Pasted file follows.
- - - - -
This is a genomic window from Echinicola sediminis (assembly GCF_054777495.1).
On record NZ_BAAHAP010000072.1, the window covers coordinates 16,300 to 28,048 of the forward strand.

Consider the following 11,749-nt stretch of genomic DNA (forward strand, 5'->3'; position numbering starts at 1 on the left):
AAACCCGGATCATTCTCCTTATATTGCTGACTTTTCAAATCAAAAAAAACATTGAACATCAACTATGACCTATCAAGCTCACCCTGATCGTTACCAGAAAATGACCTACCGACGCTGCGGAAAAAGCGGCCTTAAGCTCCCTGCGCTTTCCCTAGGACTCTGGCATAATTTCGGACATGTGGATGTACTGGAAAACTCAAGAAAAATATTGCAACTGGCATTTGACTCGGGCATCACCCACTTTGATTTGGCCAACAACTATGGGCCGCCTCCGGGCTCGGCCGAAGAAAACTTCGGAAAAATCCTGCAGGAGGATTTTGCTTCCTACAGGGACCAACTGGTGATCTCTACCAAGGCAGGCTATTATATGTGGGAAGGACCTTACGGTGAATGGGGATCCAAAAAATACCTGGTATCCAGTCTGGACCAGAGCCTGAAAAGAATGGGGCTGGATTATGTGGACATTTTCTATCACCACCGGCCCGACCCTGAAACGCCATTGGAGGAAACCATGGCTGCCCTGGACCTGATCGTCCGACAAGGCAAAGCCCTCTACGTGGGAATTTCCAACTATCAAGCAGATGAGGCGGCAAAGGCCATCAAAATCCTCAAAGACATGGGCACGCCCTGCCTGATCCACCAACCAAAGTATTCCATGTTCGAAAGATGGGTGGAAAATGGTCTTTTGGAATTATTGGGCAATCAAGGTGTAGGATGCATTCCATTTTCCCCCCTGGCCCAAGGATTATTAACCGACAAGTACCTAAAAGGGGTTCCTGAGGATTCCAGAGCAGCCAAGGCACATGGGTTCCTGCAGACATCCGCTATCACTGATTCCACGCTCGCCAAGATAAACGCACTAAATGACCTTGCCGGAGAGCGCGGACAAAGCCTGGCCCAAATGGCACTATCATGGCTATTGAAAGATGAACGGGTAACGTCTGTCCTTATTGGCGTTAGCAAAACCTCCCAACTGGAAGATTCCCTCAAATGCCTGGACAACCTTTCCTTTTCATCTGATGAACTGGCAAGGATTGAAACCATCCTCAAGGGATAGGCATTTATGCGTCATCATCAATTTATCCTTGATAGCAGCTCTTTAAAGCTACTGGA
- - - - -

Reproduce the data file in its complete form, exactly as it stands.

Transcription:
This is a genomic window from Echinicola sediminis (assembly GCF_054777495.1).
On record NZ_BAAHAP010000072.1, the window covers coordinates 16,300 to 28,048 of the forward strand.

Consider the following 11,749-nt stretch of genomic DNA (forward strand, 5'->3'; position numbering starts at 1 on the left):
AAACCCGGATCATTCTCCTTATATTGCTGACTTTTCAAATCAAAAAAAACATTGAACATCAACTATGACCTATCAAGCTCACCCTGATCGTTACCAGAAAATGACCTACCGACGCTGCGGAAAAAGCGGCCTTAAGCTCCCTGCGCTTTCCCTAGGACTCTGGCATAATTTCGGACATGTGGATGTACTGGAAAACTCAAGAAAAATATTGCAACTGGCATTTGACTCGGGCATCACCCACTTTGATTTGGCCAACAACTATGGGCCGCCTCCGGGCTCGGCCGAAGAAAACTTCGGAAAAATCCTGCAGGAGGATTTTGCTTCCTACAGGGACCAACTGGTGATCTCTACCAAGGCAGGCTATTATATGTGGGAAGGACCTTACGGTGAATGGGGATCCAAAAAATACCTGGTATCCAGTCTGGACCAGAGCCTGAAAAGAATGGGGCTGGATTATGTGGACATTTTCTATCACCACCGGCCCGACCCTGAAACGCCATTGGAGGAAACCATGGCTGCCCTGGACCTGATCGTCCGACAAGGCAAAGCCCTCTACGTGGGAATTTCCAACTATCAAGCAGATGAGGCGGCAAAGGCCATCAAAATCCTCAAAGACATGGGCACGCCCTGCCTGATCCACCAACCAAAGTATTCCATGTTCGAAAGATGGGTGGAAAATGGTCTTTTGGAATTATTGGGCAATCAAGGTGTAGGATGCATTCCATTTTCCCCCCTGGCCCAAGGATTATTAACCGACAAGTACCTAAAAGGGGTTCCTGAGGATTCCAGAGCAGCCAAGGCACATGGGTTCCTGCAGACATCCGCTATCACTGATTCCACGCTCGCCAAGATAAACGCACTAAATGACCTTGCCGGAGAGCGCGGACAAAGCCTGGCCCAAATGGCACTATCATGGCTATTGAAAGATGAACGGGTAACGTCTGTCCTTATTGGCGTTAGCAAAACCTCCCAACTGGAAGATTCCCTCAAATGCCTGGACAACCTTTCCTTTTCATCTGATGAACTGGCAAGGATTGAAACCATCCTCAAGGGATAGGCATTTATGCGTCATCATCAATTTATCCTTGATAGCAGCTCTTTAAAGCTACTGGA